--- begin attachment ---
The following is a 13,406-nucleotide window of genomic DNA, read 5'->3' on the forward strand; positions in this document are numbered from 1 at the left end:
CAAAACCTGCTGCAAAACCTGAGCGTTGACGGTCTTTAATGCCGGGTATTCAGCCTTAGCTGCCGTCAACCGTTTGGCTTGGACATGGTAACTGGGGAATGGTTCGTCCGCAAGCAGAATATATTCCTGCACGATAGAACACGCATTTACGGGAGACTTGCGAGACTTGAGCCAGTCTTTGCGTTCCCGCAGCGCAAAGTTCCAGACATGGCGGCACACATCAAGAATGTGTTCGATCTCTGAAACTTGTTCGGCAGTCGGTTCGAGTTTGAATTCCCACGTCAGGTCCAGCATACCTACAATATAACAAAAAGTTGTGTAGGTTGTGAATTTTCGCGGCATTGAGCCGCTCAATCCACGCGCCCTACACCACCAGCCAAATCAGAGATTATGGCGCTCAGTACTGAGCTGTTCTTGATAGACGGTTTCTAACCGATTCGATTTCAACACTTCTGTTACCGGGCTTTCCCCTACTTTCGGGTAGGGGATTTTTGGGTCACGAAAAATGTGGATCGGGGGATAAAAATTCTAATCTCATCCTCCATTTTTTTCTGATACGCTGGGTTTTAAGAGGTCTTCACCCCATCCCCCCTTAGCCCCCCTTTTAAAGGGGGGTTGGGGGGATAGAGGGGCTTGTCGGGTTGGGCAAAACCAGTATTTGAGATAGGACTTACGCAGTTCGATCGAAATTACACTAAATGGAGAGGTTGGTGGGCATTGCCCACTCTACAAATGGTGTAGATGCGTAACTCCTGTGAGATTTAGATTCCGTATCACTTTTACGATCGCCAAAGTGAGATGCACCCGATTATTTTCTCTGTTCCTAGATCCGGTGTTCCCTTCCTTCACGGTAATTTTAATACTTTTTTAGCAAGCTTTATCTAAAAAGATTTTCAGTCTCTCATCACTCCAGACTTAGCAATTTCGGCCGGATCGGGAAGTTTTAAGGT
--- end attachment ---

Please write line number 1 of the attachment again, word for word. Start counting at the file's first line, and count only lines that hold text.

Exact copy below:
The following is a 13,406-nucleotide window of genomic DNA, read 5'->3' on the forward strand; positions in this document are numbered from 1 at the left end: